Sermon

The Dishonest Manager

Theme

Honesty

Object

A Bible; masking tape

Scripture

Luke 16:1-13

Children's Sermon: The Dishonest Manager (Luke 16:1-13)

Divide the room in half with a masking tape line.

Today we’ll be learning from Jesus about honesty. Let’s do an activity to help us think about honesty before we hear what Jesus says about it. (Have the kids gather along the masking tape line.)

Pretend your mom gave you two cookies to bring to your next door neighbor. This is your favorite kind of cookie, and it smells so good! Your mom said after you come back from your neighbor’s and eat some lunch, then you’d get to have four cookies, but you’re hungry right now. 

When I say “Go,” if you think the right choice is to eat one cookie on the way to your neighbor’s—he would never know, right—go to this side of the room. (Point to one side of the room.) If you think the right choice is to bring both the cookies to your neighbor and return home for lunch, you’ll go to this side of the room. (Point to the opposite side of the room.) Go! (Pause, and allow kids to make their choice.)

The honest or trustworthy choice is to give your neighbor the two cookies. If you can be trusted with two cookies, then you can be trusted with many cookies, right? 

Have kids return to the line, and repeat the same process for the following scenarios:

  • Grandma gave you $10 to buy her a soda at the church craft show. After you do, you notice you have enough money leftover to buy a cool toy you saw. Do you bring the change back to grandma, or do you use the money to buy the toy before you go back to her?

  • You’re at the arcade and you find a wallet with $30 in it, but there’s nothing in it that says the name of the owner. Do you put the $30 in your pocket and leave the wallet where it is, or do you turn the wallet into the lost-and-found?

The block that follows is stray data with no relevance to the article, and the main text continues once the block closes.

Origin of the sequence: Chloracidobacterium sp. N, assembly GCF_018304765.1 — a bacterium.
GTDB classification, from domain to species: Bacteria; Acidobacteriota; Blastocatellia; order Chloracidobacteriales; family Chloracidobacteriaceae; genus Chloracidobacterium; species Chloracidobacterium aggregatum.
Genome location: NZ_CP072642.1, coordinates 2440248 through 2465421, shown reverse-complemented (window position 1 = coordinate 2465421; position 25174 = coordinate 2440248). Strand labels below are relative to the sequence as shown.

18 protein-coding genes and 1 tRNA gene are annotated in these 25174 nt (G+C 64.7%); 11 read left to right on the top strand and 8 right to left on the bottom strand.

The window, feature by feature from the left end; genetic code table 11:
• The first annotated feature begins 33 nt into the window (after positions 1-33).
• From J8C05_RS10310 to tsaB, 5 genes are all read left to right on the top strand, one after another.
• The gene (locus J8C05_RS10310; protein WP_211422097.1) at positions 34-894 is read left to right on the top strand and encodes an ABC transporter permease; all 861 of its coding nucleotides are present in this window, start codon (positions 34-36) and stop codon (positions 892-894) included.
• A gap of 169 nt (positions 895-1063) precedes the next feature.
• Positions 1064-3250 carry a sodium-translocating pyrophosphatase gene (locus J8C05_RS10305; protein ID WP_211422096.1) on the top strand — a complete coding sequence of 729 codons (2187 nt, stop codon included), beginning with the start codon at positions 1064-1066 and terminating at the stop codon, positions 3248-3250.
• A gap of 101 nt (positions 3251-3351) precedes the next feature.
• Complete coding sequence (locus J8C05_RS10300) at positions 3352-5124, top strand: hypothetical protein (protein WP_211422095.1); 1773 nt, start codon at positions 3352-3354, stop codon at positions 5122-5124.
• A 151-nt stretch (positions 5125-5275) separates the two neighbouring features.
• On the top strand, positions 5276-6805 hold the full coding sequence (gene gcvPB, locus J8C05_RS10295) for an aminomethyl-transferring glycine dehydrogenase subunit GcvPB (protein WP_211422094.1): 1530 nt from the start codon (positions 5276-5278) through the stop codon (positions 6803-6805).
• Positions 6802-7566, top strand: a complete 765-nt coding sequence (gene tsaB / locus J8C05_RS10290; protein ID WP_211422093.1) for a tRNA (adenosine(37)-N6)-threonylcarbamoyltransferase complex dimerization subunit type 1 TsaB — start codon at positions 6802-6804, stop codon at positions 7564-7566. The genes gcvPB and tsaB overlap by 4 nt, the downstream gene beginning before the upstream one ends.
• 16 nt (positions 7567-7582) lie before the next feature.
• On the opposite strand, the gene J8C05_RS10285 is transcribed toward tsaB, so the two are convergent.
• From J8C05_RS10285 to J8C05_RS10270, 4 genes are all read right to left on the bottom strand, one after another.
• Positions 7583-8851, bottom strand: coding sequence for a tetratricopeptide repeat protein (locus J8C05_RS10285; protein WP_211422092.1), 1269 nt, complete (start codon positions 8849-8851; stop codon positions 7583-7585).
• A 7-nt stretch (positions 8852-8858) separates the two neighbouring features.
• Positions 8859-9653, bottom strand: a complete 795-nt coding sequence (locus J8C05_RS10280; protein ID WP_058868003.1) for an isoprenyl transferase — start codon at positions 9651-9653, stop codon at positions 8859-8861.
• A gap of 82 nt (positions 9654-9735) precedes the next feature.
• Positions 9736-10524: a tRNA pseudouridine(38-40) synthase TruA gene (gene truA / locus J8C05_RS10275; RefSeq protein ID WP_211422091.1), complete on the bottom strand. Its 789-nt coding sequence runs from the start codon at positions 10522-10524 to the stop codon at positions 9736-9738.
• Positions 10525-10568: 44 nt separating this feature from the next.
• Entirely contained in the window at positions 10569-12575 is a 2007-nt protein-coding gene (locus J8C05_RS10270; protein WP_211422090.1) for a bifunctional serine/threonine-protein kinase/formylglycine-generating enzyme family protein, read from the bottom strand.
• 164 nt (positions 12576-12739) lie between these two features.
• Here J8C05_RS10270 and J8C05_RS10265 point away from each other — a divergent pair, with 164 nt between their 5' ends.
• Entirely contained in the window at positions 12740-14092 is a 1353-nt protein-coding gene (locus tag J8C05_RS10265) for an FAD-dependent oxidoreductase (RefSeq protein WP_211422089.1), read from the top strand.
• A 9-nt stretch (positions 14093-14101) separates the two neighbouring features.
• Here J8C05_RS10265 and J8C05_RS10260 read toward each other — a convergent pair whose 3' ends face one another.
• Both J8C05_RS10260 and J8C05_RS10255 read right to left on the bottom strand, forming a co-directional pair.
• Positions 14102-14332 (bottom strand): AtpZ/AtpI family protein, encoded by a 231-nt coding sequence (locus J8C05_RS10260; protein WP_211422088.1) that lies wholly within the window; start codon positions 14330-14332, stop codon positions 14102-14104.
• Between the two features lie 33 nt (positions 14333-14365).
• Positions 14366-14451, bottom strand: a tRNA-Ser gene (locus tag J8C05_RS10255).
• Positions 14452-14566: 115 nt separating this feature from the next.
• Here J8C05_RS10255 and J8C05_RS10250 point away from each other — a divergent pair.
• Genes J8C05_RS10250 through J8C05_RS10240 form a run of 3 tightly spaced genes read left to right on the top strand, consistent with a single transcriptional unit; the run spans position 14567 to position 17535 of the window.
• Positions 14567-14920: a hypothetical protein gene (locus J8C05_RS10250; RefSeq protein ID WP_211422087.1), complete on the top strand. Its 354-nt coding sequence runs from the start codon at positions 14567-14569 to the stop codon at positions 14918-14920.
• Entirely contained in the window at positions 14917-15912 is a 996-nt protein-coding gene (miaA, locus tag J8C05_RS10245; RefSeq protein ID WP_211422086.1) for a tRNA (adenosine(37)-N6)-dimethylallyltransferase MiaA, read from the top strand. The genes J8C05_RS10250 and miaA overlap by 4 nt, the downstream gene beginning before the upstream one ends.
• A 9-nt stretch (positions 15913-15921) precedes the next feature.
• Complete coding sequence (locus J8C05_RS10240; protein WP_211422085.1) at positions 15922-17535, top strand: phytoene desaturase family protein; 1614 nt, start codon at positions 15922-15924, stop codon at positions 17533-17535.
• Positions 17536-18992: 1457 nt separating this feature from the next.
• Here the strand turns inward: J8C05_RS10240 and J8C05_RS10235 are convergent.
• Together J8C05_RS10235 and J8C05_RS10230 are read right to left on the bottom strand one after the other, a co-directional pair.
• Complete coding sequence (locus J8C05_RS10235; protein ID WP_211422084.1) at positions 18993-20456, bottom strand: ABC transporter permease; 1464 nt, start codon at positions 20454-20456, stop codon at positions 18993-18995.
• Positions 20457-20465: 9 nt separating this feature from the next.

Honesty is shown by both what we say and what we do. We always have a choice—like we did in our activity—to be honest about what we say and do. And when we’re honest with small, easy things, then Jesus says we can be trusted with bigger and harder choices. 

Jesus told a story about a rich man who had a manager working for him who was dishonest. The rich man asked his manager to explain how he’d been using the rich man’s money, and sure enough, he had been taking some of the money for himself and cheating his employer.

  • What do you think happened, and why?

  • Explain whether you would trust the worker if you were his boss.

The manager was fired, but before he was, he made up a plan to make some friends who could help him when he was out of work. He went to all the people who owed his employer. He found out how much they each owed, and said they could pay a much smaller amount, if they paid now. These people were happy to pay a fraction of what they owed, and the manager became their friend since he gave them a discount.

After Jesus told this parable, he said to his disciples, "Whoever can be trusted with very little can also be trusted with much, and whoever is dishonest with very little will also be dishonest with much." If people know that they can trust us in small things, they will know that they can trust us in the big things too (Luke 16:1-13).

God, help us to remember what Jesus taught about honesty--and help us to be honest in every situation--big or small. In Jesus’ name, amen.

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